There are various ways of practising and performing music, and these are processed in different parts of the brain. Reading music is predominantly a left-hemisphere action. Playing by ear, improvising, playing from memory, and playing in one’s imagination activate more of the right hemisphere. For a well-rounded and more robust musicianship, teachers and learners should consider a balanced whole-brain practice structure.
Essentially, early childhood music education chooses between an emphasis on learning notation and associated theory, or an aural listen-copy approach. My preference is for the latter. Just as we learn to speak before we read and understand grammatical rules, so we should learn music through a ‘sound before notation’ framework. Suzuki called this the ‘mother tongue approach’ because of the parallels to learning language. Some teachers worry when young children play music without notation.
My first piano teacher was quite concerned about my inclination for playing by ear, and she asked my mother to discourage me from doing this at home. This teacher’s well-intentioned concern was that I would have difficulty achieving a level of reading fluency if my preferred medium was playing by ear. As music becomes more difficult, however, notation becomes necessary for progress, and so an appropriate time for its introduction presents itself. If we parallel learning to read notation with language, most children start formal reading around the age of six. One way to introduce notation is to start with the notation of music a child already can perform. Then a teacher should move to pieces the child has not learned to play but knows and finally begin with the notation of unfamiliar repertoire.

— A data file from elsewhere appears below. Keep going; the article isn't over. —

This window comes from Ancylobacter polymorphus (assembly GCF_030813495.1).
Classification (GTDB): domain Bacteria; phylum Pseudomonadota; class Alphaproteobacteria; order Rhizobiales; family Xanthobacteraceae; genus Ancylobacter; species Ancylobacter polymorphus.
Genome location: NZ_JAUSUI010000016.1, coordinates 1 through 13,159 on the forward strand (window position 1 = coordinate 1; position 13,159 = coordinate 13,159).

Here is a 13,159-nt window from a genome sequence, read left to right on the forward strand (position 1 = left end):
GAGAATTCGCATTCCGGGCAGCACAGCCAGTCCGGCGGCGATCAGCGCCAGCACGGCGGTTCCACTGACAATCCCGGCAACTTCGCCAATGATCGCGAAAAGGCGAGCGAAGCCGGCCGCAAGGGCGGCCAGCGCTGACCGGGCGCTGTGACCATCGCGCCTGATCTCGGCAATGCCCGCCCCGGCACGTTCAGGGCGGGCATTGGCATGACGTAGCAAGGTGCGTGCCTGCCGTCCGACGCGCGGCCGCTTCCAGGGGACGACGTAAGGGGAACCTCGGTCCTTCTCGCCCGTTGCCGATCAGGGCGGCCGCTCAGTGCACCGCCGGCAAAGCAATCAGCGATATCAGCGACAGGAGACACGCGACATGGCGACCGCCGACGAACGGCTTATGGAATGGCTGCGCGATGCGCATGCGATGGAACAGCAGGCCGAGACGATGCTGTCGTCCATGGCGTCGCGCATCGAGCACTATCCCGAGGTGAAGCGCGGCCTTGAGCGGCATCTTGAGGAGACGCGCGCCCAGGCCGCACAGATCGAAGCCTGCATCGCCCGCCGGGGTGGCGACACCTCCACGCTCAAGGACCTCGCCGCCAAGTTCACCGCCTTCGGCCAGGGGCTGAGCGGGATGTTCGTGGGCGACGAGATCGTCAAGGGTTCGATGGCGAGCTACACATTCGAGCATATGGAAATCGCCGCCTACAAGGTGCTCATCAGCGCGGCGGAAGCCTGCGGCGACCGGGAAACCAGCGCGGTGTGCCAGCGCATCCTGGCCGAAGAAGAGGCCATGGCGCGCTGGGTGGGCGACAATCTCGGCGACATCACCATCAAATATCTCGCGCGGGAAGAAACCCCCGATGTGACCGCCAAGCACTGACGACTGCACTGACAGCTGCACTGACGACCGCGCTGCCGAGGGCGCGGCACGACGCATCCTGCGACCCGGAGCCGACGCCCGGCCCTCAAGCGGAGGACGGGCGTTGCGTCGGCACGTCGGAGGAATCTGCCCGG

Children who learn by ear do not necessarily become poor sight-readers, but they are advantaged in learning to hear and understand music internally. Playing by ear and improvising are fundamental ingredients for developing overall musicianship during the early stages of a child’s musical development. Furthermore an ability to engage in aural learning modes can be attributed to other positive and long-lasting effects. A 1999 study by K.A. Glenn found “students who were taught by ear in the initial stages were more likely to continue learning their instrument and were reported by their teacher to be more motivated and to enjoy their playing more than the other group”. In the next blog, I’ll discuss these learning modes in more detail, starting with reading music.
from ‘Learning Strategies for Musical Success’ by Michael Griffin
“A must read for all music educators” – Robert Adams, Music Educator, New Haven, USA.
“A must buy for every music teacher and music student” – William Bruce, Guildhall School of Music, UK.